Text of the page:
The remains of a sunlike star paint butterfly wings across the cosmos in a newly released infrared picture of Messier 27, aka the Dumbbell nebula, taken by NASA's Spitzer Space Telescope.
The object is what's known as a planetary nebula, so named because early astronomers thought the faint interstellar clouds resembled Jupiter-like planets. In fact, such nebulae are what's left when midsize stars die and shed their outer layers of gas.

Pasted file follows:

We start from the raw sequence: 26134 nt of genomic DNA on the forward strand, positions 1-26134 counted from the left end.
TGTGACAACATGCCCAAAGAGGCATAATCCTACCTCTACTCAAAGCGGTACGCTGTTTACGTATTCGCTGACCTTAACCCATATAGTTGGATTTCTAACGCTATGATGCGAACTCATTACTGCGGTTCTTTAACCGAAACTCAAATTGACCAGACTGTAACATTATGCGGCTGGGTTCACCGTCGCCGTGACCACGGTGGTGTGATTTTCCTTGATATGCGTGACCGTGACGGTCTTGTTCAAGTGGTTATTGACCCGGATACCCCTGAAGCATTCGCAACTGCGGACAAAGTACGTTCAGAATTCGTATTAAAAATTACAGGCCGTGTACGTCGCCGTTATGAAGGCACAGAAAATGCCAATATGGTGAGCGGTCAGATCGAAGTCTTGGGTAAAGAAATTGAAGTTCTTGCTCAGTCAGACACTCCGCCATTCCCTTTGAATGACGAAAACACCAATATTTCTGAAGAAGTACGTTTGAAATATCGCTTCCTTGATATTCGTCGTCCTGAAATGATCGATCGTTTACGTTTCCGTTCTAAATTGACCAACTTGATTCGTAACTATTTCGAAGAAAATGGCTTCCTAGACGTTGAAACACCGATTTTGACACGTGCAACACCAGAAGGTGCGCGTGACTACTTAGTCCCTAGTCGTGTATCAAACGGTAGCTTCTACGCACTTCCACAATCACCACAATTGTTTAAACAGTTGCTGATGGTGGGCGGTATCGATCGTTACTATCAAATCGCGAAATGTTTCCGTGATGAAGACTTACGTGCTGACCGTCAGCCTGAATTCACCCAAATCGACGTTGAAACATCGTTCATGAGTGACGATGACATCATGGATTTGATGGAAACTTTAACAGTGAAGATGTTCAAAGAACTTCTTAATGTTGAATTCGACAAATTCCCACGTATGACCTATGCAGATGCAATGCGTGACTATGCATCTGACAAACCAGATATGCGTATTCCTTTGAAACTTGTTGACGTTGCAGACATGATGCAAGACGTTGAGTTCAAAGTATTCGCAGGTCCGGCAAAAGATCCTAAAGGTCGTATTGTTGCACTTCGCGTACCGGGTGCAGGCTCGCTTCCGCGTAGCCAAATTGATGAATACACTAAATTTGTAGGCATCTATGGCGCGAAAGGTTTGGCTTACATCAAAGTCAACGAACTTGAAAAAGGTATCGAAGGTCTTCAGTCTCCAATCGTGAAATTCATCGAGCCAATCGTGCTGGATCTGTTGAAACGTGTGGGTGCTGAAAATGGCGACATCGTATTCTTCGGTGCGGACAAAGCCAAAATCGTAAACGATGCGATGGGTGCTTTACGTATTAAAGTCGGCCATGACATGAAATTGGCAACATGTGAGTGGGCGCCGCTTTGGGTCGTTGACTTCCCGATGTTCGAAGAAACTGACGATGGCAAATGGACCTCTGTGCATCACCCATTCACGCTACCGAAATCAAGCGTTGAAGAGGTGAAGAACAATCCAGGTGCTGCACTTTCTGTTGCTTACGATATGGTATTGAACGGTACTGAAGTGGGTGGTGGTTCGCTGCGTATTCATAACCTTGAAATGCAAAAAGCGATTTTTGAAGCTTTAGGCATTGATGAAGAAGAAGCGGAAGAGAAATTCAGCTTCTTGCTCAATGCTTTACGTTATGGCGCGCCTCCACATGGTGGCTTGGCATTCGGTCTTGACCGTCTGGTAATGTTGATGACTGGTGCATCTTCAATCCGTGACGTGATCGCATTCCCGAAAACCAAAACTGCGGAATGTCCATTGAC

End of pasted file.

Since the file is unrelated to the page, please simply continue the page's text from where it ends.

M27 was discovered in 1764 by Charles Messier, who included it in his now famous catalog of nebulous objects. Although Messier didn't realize it at the time, the Dumbbell was the first planetary nebula he described.
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